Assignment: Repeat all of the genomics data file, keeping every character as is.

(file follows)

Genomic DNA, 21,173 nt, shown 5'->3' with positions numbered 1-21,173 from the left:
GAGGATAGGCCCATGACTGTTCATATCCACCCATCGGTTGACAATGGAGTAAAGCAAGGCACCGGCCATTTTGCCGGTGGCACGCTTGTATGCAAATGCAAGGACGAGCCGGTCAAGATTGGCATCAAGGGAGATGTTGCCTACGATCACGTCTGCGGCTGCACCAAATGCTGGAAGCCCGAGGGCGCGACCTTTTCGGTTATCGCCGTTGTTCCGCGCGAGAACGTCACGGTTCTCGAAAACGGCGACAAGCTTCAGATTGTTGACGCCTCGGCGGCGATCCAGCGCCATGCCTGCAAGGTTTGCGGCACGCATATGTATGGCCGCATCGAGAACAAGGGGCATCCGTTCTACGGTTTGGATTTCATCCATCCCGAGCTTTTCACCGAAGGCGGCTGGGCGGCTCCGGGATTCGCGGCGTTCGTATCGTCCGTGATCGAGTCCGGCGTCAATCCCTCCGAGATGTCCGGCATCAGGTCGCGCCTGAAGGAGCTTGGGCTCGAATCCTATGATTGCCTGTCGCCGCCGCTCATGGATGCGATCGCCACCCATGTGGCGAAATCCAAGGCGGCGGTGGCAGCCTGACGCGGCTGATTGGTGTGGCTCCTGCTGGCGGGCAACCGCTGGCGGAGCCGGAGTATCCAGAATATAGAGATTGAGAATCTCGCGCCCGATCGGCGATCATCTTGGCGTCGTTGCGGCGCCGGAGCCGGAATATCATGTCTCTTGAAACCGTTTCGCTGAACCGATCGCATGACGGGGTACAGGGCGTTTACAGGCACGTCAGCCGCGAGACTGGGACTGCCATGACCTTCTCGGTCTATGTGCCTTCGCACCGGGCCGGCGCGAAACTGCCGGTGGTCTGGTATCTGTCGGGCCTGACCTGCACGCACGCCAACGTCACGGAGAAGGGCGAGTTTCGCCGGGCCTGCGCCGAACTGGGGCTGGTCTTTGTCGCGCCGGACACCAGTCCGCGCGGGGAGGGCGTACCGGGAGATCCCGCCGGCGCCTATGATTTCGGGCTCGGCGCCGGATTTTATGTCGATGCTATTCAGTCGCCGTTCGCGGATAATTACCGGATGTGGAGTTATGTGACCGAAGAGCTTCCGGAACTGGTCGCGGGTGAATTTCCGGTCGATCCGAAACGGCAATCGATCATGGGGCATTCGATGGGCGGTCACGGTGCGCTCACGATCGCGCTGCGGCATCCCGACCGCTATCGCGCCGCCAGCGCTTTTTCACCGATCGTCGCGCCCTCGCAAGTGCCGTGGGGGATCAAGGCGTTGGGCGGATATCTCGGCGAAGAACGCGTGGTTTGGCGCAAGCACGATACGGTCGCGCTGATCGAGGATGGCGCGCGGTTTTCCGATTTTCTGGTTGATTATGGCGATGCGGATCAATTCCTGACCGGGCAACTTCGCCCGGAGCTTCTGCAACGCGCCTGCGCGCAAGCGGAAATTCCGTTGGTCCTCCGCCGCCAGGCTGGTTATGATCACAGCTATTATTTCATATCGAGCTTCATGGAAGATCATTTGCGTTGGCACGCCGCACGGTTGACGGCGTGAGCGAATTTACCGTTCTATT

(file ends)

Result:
Genomic DNA, 21,173 nt, shown 5'->3' with positions numbered 1-21,173 from the left:
GAGGATAGGCCCATGACTGTTCATATCCACCCATCGGTTGACAATGGAGTAAAGCAAGGCACCGGCCATTTTGCCGGTGGCACGCTTGTATGCAAATGCAAGGACGAGCCGGTCAAGATTGGCATCAAGGGAGATGTTGCCTACGATCACGTCTGCGGCTGCACCAAATGCTGGAAGCCCGAGGGCGCGACCTTTTCGGTTATCGCCGTTGTTCCGCGCGAGAACGTCACGGTTCTCGAAAACGGCGACAAGCTTCAGATTGTTGACGCCTCGGCGGCGATCCAGCGCCATGCCTGCAAGGTTTGCGGCACGCATATGTATGGCCGCATCGAGAACAAGGGGCATCCGTTCTACGGTTTGGATTTCATCCATCCCGAGCTTTTCACCGAAGGCGGCTGGGCGGCTCCGGGATTCGCGGCGTTCGTATCGTCCGTGATCGAGTCCGGCGTCAATCCCTCCGAGATGTCCGGCATCAGGTCGCGCCTGAAGGAGCTTGGGCTCGAATCCTATGATTGCCTGTCGCCGCCGCTCATGGATGCGATCGCCACCCATGTGGCGAAATCCAAGGCGGCGGTGGCAGCCTGACGCGGCTGATTGGTGTGGCTCCTGCTGGCGGGCAACCGCTGGCGGAGCCGGAGTATCCAGAATATAGAGATTGAGAATCTCGCGCCCGATCGGCGATCATCTTGGCGTCGTTGCGGCGCCGGAGCCGGAATATCATGTCTCTTGAAACCGTTTCGCTGAACCGATCGCATGACGGGGTACAGGGCGTTTACAGGCACGTCAGCCGCGAGACTGGGACTGCCATGACCTTCTCGGTCTATGTGCCTTCGCACCGGGCCGGCGCGAAACTGCCGGTGGTCTGGTATCTGTCGGGCCTGACCTGCACGCACGCCAACGTCACGGAGAAGGGCGAGTTTCGCCGGGCCTGCGCCGAACTGGGGCTGGTCTTTGTCGCGCCGGACACCAGTCCGCGCGGGGAGGGCGTACCGGGAGATCCCGCCGGCGCCTATGATTTCGGGCTCGGCGCCGGATTTTATGTCGATGCTATTCAGTCGCCGTTCGCGGATAATTACCGGATGTGGAGTTATGTGACCGAAGAGCTTCCGGAACTGGTCGCGGGTGAATTTCCGGTCGATCCGAAACGGCAATCGATCATGGGGCATTCGATGGGCGGTCACGGTGCGCTCACGATCGCGCTGCGGCATCCCGACCGCTATCGCGCCGCCAGCGCTTTTTCACCGATCGTCGCGCCCTCGCAAGTGCCGTGGGGGATCAAGGCGTTGGGCGGATATCTCGGCGAAGAACGCGTGGTTTGGCGCAAGCACGATACGGTCGCGCTGATCGAGGATGGCGCGCGGTTTTCCGATTTTCTGGTTGATTATGGCGATGCGGATCAATTCCTGACCGGGCAACTTCGCCCGGAGCTTCTGCAACGCGCCTGCGCGCAAGCGGAAATTCCGTTGGTCCTCCGCCGCCAGGCTGGTTATGATCACAGCTATTATTTCATATCGAGCTTCATGGAAGATCATTTGCGTTGGCACGCCGCACGGTTGACGGCGTGAGCGAATTTACCGTTCTATT